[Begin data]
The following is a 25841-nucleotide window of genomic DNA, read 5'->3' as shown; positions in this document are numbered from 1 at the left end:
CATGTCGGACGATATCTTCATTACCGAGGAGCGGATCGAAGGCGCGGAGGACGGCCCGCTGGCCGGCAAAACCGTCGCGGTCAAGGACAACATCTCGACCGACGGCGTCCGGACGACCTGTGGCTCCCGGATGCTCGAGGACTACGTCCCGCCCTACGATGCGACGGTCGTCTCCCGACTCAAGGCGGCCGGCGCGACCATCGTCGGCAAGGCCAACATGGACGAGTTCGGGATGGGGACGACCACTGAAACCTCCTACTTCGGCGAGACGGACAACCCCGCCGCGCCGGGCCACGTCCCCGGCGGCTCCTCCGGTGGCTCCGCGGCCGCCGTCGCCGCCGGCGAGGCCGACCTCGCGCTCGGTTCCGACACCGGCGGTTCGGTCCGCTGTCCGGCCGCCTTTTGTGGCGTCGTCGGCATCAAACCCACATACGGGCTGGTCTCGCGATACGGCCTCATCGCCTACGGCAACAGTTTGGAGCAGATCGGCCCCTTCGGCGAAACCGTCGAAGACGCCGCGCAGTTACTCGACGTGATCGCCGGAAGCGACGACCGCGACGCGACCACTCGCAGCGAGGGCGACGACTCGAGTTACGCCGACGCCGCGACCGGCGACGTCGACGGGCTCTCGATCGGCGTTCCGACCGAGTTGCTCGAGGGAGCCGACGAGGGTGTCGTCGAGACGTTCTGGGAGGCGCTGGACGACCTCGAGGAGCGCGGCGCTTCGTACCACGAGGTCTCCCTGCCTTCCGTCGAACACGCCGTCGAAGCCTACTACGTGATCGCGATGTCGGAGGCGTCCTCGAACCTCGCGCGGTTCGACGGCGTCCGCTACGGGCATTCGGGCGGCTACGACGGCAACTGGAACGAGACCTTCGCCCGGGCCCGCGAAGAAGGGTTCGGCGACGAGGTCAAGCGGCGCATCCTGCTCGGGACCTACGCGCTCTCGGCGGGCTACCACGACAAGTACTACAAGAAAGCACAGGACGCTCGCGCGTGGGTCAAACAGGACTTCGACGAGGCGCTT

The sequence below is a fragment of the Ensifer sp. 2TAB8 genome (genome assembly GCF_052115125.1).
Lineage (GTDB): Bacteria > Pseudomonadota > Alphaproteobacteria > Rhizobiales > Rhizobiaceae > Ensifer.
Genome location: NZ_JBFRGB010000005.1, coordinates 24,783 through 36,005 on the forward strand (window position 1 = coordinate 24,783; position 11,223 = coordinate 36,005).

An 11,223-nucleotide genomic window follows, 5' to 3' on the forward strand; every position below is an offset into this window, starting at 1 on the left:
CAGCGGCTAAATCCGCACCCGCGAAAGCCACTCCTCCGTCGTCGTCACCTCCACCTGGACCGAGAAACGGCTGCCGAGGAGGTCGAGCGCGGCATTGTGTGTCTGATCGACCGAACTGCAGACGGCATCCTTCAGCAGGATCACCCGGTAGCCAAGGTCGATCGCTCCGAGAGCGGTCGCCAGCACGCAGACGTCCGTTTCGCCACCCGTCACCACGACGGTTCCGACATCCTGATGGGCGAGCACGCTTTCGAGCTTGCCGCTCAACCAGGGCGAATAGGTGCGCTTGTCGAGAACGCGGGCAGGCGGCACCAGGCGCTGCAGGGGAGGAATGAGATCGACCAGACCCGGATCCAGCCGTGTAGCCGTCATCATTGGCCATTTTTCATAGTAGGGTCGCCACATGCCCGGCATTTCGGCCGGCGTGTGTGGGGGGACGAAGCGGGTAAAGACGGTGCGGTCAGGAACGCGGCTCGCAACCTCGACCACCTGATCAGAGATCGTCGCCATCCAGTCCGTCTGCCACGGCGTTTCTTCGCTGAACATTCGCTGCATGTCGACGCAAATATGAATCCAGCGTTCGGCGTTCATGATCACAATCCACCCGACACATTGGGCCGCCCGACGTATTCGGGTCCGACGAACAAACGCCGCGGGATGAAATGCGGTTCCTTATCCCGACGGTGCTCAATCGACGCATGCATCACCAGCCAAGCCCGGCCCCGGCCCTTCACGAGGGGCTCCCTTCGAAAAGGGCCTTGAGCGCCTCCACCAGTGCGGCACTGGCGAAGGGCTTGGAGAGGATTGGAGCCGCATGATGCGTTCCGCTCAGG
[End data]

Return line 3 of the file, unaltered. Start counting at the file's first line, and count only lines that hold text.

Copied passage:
The sequence below is a fragment of the Ensifer sp. 2TAB8 genome (genome assembly GCF_052115125.1).